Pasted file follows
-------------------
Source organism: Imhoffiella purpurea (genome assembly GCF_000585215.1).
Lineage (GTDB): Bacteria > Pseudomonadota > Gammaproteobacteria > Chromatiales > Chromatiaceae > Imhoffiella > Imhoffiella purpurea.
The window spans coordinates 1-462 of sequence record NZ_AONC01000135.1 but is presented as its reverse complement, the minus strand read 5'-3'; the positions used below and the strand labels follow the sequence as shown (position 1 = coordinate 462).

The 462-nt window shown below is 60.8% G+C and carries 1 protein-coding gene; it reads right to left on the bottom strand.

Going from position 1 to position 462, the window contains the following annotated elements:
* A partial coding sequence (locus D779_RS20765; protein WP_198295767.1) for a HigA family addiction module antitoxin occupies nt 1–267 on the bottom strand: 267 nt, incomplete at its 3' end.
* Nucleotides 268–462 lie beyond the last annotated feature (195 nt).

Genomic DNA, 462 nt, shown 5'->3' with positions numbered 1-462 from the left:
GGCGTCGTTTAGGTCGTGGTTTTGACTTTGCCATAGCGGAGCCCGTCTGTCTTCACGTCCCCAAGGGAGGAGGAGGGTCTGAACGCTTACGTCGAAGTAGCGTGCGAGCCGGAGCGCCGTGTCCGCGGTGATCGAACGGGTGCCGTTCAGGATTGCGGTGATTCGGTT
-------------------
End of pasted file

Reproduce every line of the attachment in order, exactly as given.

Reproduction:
Source organism: Imhoffiella purpurea (genome assembly GCF_000585215.1).
Lineage (GTDB): Bacteria > Pseudomonadota > Gammaproteobacteria > Chromatiales > Chromatiaceae > Imhoffiella > Imhoffiella purpurea.
The window spans coordinates 1-462 of sequence record NZ_AONC01000135.1 but is presented as its reverse complement, the minus strand read 5'-3'; the positions used below and the strand labels follow the sequence as shown (position 1 = coordinate 462).

The 462-nt window shown below is 60.8% G+C and carries 1 protein-coding gene; it reads right to left on the bottom strand.

Going from position 1 to position 462, the window contains the following annotated elements:
* A partial coding sequence (locus D779_RS20765; protein WP_198295767.1) for a HigA family addiction module antitoxin occupies nt 1–267 on the bottom strand: 267 nt, incomplete at its 3' end.
* Nucleotides 268–462 lie beyond the last annotated feature (195 nt).

Genomic DNA, 462 nt, shown 5'->3' with positions numbered 1-462 from the left:
GGCGTCGTTTAGGTCGTGGTTTTGACTTTGCCATAGCGGAGCCCGTCTGTCTTCACGTCCCCAAGGGAGGAGGAGGGTCTGAACGCTTACGTCGAAGTAGCGTGCGAGCCGGAGCGCCGTGTCCGCGGTGATCGAACGGGTGCCGTTCAGGATTGCGGTGATTCGGTT